And then I was even worse. Here I was walking bent in half in what felt like a trail set at a 90 degree angle. My size six feet with 61 years old toes are cursed with arthritis so my Ozzie Osborne shuffle could barely hold up my  nonathletic pear-shaped body which has filled out to require larger feet requiring monkey-like dexterity. 
No way could I attempt the first first 175 wooden steps, let alone the next 475, heaving chest and hypternsion pounding brow warned me!  Although at one time I hiked with Jeff and my daughter Beth separately or us all together in the Blue Ridge Mtns at Oil Camp Creek Road and Jones Gap along Persimmon Ridge every weekend for years in the 80's and 90's. (me back then photo right)
 The Amicalola Trail in Dawson County is rated as a D level hiking trail, on Pam and Randy Golden's, Trail Masters Scale.  Difficult - these trails can have steep section with treacherous footing, rock strewn sections, or heavily tree-rooted paths.   Yeah, steep sections okay - now add another 475 steps, guys.
The Goldens have more than 25 years of hiking experience and have a great Internet site on Georgia hiking, with reviews, ratings, photos and directions for each site, plus important info such as visitors center, lodging, picnic areas and trail features such as views, waterfalls etc.  For anyone even considering hiking a section or thru hike on the AT, their site will offer a ton of info to help you prepare for the Georgia section, which has been called the third most difficult of the 14 states on the AT after Maine and Massachusetts. 
The Amicalola Trail  is beautiful trail starting at a reservoir. It runs alongside the Amicalola River with many small waterfalls. But then it suddenly ascends  up at a steep angle where I had to walk  bent over in half to make it up the incline.
Many AT hikers don't start on this entrance side trail, which they cite as being a really rough hike to start the trail with it's 242 wooden steps perched at a steep angle on the rock face. Instead they get a ride to the top of Springer Mtn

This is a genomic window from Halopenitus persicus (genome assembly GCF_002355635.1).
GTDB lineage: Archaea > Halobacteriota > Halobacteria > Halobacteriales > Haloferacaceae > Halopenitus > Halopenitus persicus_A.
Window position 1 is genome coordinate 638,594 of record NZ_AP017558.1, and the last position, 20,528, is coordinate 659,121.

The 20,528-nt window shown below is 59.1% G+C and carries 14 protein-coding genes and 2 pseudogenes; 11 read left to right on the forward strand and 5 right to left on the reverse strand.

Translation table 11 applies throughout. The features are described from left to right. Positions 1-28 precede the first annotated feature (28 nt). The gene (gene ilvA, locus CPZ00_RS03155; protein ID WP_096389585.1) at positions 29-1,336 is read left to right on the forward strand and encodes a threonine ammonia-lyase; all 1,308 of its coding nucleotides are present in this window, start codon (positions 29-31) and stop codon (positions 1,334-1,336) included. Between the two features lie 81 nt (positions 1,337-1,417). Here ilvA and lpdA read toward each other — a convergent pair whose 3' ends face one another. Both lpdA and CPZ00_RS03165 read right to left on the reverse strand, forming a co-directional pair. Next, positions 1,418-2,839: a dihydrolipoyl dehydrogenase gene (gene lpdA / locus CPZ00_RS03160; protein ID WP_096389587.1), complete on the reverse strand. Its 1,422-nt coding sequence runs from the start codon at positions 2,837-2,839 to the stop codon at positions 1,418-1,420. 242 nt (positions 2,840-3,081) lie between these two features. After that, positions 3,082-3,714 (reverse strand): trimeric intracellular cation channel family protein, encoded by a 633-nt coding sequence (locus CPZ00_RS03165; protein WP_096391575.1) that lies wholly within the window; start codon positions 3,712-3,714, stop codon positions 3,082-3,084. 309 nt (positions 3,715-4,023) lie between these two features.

We did get to a plateau where we could take photos and see Jeff off, but Kendall and I only made it about 1/8 of the mile, I'm afraid.
 I don't know how Jeff does it, but he's been in training so he will do fine. At Christmas he weighed a slim 180, but bulked up on purpose knowing he'll lose a lot of weight on the hike.  A week's worth of his food fits in a shoebox.  I'm curious to see if it's enough.  It wouldn't be for me, that's for sure, either in diversity or quantity.  But I've heard AT hikers are a different breed and Jeff has been in that club ever since his teens.  I'm an advocate for the development of the individual to the very core of their existence and the extreme fringes of their capabilities and Jeff is one of those people who comes by such a lifestyle naturally.  Or at least he makes it appear that way.
Zach Davis' Inspiration and my personal confession time - So now I must admit, I've been frantic since Jeff left although I was only excited before he left.  So to stay sane I read lots of blogs and found one, which while not altogether soothing, is funny, irreverent, honest and psychological.  The Good Badger's Appalachian Blog is what inspired me to start my own blog - as both my personal therapy and a catalog Jeff's experience since he may not get to blog or You Tube.  Zach Davis, author of  Appalachian Trials,  has a unique psychological approach which got me and I can't wait to receive his book from Amazon.